Thank you, and good morning.
I am proud to be here today at the opening of this new facility and to highlight the importance of the job being done by the dedicated men and women who work here.
I just received a briefing from the leadership of these centers, and I was impressed not only by the scope of your work and its importance, but by the commitment and sincerity of those doing it.
The threat of violent crime in general, and gangs specifically, is near the top of any list of concerns of parents and police chiefs alike. Gangs are a direct threat to the peace and tranquility that we must have to lead our lives freely. They target for membership the young people we must look to as our future.
Whether they are national, transnational or regional, these gangs often share common characteristics—and the intelligence we gather on them can prove invaluable to our efforts to stop them.
Of course, like many features of crime in America, gangs are not solely the responsibility of the federal government. They are often, at root, a local issue, best addressed by local authorities with local knowledge and expertise. But all of us know that there is much that we at the federal level can do to help our local colleagues, especially with national and international gangs. We have resources and our own expertise and knowledge that can be extremely useful.
I know that you, the people in this room, have helped directly in some of the most significant gang cases we‘ve seen in the last few months, including the MS-13 cases in Maryland and Nashville. The intelligence you gather about gangs provides vital information to establish the pattern of racketeering activity we need to bring these as RICO cases. And you are showing, every day, how we can help our local counterparts and fight gang violence. At the end of the day, your contributions matter; and there can be no higher praise.
The work being done here -- collection of intelligence and the integration of resources -- will have an impact not just on individual investigations and prosecutions, but on also our fundamental understanding and approach to the gang problem for a generation.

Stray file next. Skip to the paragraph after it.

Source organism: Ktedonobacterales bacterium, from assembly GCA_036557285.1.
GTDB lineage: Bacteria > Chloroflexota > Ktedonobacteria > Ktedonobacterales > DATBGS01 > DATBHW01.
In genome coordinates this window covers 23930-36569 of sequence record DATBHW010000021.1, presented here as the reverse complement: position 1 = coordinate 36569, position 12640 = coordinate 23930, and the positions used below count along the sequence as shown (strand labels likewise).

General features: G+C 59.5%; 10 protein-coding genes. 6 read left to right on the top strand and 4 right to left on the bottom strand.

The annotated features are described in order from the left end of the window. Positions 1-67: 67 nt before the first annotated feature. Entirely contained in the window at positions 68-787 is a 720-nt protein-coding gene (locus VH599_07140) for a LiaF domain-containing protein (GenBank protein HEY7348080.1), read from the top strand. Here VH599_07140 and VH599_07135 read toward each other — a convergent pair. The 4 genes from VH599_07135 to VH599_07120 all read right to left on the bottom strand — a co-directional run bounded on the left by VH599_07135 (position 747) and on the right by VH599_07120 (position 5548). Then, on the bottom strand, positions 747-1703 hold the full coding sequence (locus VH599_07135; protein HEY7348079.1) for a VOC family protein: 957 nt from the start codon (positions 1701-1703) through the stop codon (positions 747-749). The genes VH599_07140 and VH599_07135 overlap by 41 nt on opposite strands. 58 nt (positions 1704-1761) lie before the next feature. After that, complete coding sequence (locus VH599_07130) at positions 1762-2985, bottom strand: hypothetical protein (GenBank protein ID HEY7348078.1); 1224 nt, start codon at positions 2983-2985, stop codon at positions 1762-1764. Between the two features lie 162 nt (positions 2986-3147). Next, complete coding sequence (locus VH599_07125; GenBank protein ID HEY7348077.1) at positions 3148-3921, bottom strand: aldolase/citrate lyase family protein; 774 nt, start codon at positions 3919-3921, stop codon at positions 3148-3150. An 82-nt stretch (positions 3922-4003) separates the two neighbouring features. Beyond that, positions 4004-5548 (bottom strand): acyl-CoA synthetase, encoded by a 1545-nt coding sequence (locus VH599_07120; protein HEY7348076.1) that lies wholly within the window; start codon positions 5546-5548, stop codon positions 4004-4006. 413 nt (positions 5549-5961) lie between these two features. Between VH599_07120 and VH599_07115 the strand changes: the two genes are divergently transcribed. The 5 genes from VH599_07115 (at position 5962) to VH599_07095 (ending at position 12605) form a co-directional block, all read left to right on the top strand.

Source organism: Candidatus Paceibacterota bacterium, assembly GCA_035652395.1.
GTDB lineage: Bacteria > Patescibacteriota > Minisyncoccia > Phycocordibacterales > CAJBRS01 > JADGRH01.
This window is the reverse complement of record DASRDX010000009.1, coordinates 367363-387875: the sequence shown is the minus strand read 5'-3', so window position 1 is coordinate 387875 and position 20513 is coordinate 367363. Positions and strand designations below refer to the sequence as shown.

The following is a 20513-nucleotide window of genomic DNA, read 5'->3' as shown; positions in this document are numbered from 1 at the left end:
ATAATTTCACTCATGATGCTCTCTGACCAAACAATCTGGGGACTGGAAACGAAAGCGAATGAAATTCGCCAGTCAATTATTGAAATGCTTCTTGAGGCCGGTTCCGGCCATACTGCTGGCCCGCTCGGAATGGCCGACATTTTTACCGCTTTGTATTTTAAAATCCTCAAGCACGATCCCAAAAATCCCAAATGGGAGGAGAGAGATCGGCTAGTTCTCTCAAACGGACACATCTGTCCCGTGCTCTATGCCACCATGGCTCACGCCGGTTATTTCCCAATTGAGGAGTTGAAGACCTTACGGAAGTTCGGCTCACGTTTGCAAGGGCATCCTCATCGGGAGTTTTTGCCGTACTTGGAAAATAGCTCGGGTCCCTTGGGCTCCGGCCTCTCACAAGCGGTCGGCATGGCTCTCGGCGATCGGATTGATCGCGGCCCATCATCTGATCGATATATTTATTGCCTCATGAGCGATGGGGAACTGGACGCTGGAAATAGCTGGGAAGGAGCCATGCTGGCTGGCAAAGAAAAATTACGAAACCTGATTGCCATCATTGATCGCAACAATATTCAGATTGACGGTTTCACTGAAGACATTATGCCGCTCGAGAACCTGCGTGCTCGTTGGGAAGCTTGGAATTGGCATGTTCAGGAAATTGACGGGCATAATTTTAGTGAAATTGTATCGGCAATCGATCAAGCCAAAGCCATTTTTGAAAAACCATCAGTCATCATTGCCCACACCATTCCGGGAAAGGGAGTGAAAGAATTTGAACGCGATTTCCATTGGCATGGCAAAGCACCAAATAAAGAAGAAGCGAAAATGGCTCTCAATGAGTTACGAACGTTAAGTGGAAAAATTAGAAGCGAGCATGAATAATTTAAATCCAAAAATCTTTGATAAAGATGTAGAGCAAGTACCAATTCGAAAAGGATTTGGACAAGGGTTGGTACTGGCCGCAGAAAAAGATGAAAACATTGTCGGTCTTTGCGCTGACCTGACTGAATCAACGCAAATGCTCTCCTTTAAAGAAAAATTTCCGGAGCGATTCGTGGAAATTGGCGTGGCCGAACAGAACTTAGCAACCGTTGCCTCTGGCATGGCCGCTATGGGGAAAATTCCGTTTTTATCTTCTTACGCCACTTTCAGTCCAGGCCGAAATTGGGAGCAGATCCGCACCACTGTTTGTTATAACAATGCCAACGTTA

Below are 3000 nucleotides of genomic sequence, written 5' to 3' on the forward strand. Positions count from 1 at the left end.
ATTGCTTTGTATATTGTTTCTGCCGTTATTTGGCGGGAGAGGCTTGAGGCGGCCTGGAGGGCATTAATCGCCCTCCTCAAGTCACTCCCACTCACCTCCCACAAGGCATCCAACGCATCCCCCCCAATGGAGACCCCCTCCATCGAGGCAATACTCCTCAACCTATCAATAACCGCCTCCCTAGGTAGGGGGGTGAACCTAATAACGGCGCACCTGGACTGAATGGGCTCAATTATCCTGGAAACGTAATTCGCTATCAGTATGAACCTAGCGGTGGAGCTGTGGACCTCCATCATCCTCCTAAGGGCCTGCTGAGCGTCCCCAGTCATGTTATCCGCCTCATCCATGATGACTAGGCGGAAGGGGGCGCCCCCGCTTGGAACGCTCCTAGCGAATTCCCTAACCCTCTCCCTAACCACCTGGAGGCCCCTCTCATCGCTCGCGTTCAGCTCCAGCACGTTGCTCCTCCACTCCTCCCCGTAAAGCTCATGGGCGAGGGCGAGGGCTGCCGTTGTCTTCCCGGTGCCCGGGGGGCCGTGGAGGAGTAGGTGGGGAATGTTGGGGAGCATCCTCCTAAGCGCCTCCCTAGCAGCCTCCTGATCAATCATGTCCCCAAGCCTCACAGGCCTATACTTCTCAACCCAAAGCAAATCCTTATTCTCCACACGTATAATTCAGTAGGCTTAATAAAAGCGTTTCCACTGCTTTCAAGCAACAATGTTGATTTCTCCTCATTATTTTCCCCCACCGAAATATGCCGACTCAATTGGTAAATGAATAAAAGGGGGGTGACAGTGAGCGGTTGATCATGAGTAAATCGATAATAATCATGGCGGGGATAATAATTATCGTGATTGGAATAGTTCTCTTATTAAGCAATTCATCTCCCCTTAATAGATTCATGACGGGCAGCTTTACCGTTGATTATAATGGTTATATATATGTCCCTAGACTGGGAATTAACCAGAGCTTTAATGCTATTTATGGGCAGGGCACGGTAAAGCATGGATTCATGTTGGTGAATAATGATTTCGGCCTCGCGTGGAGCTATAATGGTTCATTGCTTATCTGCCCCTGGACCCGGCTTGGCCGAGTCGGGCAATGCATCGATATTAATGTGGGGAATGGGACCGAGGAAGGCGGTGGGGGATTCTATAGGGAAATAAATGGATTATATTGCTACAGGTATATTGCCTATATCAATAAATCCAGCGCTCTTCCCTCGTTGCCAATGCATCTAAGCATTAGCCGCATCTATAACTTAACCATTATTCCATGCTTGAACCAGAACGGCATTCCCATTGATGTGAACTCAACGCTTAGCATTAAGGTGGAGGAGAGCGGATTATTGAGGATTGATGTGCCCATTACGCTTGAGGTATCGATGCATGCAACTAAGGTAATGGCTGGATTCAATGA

For instance, in the course of assisting with an FBI case against a major prison gang, NGIC investigators uncovered an individual outside the prison who was helping to move information and money for the gang, in both the United States and Mexico.
By analyzing telephone records, FBI and BOP were able to identify this individual, who was in contact with more than 40 members of the gang in state and federal prisons, and who was operating at the behest of the incarcerated gang leadership. The individual was subsequently indicted for participation in the ongoing criminal activity of a large-scale prison gang.
This is a big day for interagency cooperation. The NGIC, with its partners in Gang Squad and the National Gang Targeting, Enforcement and Coordination Center, can offer a model for true, multi-agency, “badgeless” collaboration among federal law enforcement components.
We have learned that in much of what we at the Department of Justice do, we must work as a team if we are to succeed. Whether we are trying to stop gangs, or other criminals, or terrorists, competition amongst ourselves can hurt rather than help the overall effort. These centers, in continuing and expanding the Department‘s anti-gang efforts here and abroad, offer valuable help in promoting inter-agency cooperation.
I can tell you that I consider it my responsibility as Attorney General to create an atmosphere and set expectations that the entire Department will function together, cooperate, and bring out the best in each other and in each agency. The stakes are too high to tolerate anything less. We can succeed here, as we have in many of our efforts against organized crime, but only if we work together.
Your work is vital to that effort. Congratulations on this important day. I am grateful for your service.